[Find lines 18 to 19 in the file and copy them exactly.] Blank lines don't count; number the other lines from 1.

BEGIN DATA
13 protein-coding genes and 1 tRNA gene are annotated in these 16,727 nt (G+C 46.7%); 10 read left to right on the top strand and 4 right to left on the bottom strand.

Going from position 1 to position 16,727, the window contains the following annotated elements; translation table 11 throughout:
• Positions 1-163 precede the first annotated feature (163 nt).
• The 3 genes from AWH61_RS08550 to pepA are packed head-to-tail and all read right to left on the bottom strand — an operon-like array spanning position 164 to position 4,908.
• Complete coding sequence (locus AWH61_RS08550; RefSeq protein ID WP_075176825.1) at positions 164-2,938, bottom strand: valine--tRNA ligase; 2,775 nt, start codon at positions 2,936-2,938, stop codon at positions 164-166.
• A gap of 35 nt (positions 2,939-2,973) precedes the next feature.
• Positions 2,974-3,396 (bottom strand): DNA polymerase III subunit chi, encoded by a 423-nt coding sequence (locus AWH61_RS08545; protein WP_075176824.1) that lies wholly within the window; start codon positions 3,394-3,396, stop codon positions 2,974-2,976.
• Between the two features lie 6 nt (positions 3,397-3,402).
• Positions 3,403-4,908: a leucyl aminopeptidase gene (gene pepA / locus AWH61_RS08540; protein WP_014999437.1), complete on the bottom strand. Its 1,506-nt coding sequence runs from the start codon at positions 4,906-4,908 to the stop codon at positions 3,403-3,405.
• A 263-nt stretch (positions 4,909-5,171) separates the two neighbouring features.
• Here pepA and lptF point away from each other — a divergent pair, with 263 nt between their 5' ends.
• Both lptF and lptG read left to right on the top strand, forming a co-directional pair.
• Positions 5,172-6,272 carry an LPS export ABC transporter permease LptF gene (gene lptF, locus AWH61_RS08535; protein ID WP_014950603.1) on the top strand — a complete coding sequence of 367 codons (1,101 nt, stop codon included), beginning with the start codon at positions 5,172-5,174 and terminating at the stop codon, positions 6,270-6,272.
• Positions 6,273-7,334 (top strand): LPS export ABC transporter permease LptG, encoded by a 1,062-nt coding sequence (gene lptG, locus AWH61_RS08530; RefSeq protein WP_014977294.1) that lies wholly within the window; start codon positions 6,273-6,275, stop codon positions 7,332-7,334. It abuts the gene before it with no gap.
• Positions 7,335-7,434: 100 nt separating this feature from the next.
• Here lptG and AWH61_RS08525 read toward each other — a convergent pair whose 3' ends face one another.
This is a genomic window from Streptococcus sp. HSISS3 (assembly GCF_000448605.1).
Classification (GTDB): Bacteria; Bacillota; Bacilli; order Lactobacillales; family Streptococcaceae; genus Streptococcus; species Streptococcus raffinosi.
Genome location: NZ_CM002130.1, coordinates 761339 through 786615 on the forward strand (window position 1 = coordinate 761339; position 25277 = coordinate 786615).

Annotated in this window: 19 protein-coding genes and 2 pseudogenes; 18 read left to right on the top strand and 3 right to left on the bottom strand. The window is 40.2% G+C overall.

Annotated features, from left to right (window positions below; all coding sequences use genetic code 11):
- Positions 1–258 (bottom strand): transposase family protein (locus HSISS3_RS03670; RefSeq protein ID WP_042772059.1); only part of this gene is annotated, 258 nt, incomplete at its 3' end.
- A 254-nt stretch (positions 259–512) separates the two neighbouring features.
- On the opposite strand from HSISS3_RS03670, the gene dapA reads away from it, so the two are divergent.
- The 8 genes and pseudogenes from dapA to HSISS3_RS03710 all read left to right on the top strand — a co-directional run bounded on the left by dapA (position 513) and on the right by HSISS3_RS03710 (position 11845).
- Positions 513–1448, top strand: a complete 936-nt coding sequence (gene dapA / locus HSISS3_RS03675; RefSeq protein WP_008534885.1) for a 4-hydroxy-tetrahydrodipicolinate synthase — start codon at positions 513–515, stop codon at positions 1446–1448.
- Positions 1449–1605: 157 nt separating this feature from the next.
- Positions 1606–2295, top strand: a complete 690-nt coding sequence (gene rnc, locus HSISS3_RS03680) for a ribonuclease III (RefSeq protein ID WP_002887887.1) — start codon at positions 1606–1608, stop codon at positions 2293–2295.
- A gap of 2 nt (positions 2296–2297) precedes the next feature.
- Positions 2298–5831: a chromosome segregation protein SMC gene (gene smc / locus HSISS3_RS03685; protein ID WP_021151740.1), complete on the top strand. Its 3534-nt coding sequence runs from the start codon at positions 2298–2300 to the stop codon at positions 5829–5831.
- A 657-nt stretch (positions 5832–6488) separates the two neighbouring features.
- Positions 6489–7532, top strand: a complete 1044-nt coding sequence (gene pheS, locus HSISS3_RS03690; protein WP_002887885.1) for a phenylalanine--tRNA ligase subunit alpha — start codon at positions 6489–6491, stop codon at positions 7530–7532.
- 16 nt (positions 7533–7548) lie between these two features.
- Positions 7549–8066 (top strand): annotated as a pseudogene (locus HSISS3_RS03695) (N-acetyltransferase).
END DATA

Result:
Classification (GTDB): Bacteria; Bacillota; Bacilli; order Lactobacillales; family Streptococcaceae; genus Streptococcus; species Streptococcus raffinosi.
Genome location: NZ_CM002130.1, coordinates 761339 through 786615 on the forward strand (window position 1 = coordinate 761339; position 25277 = coordinate 786615).